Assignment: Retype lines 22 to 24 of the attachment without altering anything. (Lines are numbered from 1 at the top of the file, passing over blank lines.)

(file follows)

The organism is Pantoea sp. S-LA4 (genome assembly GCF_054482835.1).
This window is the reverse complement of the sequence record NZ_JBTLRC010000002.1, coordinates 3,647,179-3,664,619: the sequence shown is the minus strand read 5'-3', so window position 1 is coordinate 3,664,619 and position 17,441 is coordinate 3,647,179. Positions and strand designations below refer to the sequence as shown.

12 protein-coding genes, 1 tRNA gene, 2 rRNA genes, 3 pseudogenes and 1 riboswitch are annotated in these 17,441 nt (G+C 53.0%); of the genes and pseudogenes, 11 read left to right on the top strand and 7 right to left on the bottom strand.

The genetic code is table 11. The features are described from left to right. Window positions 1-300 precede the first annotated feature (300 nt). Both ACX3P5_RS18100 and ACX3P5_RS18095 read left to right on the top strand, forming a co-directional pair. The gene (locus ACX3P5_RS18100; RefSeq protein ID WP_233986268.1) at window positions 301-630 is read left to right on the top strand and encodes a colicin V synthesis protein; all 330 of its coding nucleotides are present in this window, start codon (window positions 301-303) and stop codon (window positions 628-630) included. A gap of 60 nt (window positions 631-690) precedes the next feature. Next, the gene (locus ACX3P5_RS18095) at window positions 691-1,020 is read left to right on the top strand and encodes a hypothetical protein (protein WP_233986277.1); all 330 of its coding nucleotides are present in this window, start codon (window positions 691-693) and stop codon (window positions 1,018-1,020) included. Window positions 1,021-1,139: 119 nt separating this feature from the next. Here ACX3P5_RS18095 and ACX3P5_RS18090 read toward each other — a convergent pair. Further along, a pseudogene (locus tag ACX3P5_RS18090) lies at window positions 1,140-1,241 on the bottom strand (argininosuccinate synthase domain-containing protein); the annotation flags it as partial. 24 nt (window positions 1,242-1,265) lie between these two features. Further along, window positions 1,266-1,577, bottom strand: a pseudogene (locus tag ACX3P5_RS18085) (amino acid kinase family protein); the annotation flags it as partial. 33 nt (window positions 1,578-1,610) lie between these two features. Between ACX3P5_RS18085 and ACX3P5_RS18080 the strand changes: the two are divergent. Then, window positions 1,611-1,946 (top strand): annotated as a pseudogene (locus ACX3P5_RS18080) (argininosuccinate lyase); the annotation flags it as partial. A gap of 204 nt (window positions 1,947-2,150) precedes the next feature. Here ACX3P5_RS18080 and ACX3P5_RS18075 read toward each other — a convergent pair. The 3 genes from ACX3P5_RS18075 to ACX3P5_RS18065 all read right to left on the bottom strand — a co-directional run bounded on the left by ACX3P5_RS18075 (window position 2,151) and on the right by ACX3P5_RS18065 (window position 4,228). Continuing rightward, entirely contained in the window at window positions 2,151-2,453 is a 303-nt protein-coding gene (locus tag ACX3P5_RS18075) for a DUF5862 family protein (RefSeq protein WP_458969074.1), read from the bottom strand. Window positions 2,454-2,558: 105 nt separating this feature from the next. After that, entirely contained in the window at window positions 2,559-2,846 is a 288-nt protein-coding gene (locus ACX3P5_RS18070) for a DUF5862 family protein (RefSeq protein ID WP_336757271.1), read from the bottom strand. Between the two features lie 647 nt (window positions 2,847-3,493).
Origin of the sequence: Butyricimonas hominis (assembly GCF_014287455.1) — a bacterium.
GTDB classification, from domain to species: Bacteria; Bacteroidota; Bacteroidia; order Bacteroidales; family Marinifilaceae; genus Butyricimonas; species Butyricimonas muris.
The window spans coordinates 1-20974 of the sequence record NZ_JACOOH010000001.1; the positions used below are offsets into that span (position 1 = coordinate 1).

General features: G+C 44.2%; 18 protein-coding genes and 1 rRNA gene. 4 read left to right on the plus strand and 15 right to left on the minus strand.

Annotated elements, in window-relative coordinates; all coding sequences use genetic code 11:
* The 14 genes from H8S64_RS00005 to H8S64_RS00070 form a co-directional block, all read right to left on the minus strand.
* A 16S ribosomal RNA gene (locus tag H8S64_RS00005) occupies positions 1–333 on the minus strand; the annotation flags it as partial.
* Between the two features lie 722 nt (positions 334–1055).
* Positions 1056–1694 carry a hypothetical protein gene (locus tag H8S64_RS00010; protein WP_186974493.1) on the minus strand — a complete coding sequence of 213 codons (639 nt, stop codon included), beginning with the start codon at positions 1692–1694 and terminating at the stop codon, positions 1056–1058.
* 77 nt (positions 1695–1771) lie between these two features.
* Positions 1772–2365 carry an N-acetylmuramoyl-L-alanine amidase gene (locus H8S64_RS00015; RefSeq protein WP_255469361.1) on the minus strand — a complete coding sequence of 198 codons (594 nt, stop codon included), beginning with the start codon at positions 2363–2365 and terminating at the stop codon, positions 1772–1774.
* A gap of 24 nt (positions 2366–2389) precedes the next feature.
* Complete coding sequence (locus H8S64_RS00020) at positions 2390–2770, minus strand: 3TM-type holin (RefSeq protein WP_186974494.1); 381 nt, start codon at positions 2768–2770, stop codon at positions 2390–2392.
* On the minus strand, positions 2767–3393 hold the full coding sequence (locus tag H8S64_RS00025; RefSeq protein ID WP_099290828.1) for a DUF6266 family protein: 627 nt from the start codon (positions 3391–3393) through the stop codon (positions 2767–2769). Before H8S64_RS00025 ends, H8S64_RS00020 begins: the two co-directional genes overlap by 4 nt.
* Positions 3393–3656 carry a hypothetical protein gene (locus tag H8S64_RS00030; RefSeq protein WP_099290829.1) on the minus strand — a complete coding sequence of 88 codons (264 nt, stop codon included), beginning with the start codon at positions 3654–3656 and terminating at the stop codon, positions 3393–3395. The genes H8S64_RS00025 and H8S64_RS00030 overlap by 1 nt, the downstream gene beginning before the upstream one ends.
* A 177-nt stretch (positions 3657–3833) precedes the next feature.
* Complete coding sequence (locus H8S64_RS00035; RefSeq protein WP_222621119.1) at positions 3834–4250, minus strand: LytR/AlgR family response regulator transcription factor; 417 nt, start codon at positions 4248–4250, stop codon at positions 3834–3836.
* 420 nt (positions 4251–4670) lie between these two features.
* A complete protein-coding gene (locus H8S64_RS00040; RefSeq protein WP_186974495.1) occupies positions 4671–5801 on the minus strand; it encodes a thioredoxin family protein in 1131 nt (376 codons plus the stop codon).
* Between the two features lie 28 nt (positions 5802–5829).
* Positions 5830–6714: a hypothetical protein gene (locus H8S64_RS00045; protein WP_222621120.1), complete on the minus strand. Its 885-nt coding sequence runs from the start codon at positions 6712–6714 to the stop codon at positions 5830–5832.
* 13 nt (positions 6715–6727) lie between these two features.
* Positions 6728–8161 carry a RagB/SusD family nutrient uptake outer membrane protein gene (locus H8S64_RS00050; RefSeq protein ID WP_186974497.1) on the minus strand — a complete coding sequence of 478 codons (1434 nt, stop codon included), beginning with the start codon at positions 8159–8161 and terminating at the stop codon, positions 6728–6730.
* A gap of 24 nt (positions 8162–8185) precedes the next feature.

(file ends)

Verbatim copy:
* 420 nt (positions 4251–4670) lie between these two features.
* A complete protein-coding gene (locus H8S64_RS00040; RefSeq protein WP_186974495.1) occupies positions 4671–5801 on the minus strand; it encodes a thioredoxin family protein in 1131 nt (376 codons plus the stop codon).
* Between the two features lie 28 nt (positions 5802–5829).